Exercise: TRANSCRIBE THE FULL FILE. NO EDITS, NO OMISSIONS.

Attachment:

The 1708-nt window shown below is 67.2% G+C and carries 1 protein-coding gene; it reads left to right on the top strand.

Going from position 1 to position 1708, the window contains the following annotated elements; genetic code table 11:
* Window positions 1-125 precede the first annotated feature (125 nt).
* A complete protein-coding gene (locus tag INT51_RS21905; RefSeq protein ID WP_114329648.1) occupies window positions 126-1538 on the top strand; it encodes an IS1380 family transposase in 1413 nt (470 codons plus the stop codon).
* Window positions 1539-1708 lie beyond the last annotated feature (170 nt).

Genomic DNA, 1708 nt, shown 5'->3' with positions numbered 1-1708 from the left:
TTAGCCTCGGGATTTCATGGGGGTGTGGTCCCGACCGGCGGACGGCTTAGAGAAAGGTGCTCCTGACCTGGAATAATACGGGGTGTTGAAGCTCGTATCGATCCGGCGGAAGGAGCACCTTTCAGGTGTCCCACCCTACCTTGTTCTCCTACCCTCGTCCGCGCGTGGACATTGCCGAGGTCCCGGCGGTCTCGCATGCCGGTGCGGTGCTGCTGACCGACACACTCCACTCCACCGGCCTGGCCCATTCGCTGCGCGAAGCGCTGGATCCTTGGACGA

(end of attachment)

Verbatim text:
The 1708-nt window shown below is 67.2% G+C and carries 1 protein-coding gene; it reads left to right on the top strand.

Going from position 1 to position 1708, the window contains the following annotated elements; genetic code table 11:
* Window positions 1-125 precede the first annotated feature (125 nt).
* A complete protein-coding gene (locus tag INT51_RS21905; RefSeq protein ID WP_114329648.1) occupies window positions 126-1538 on the top strand; it encodes an IS1380 family transposase in 1413 nt (470 codons plus the stop codon).
* Window positions 1539-1708 lie beyond the last annotated feature (170 nt).

Genomic DNA, 1708 nt, shown 5'->3' with positions numbered 1-1708 from the left:
TTAGCCTCGGGATTTCATGGGGGTGTGGTCCCGACCGGCGGACGGCTTAGAGAAAGGTGCTCCTGACCTGGAATAATACGGGGTGTTGAAGCTCGTATCGATCCGGCGGAAGGAGCACCTTTCAGGTGTCCCACCCTACCTTGTTCTCCTACCCTCGTCCGCGCGTGGACATTGCCGAGGTCCCGGCGGTCTCGCATGCCGGTGCGGTGCTGCTGACCGACACACTCCACTCCACCGGCCTGGCCCATTCGCTGCGCGAAGCGCTGGATCCTTGGACGA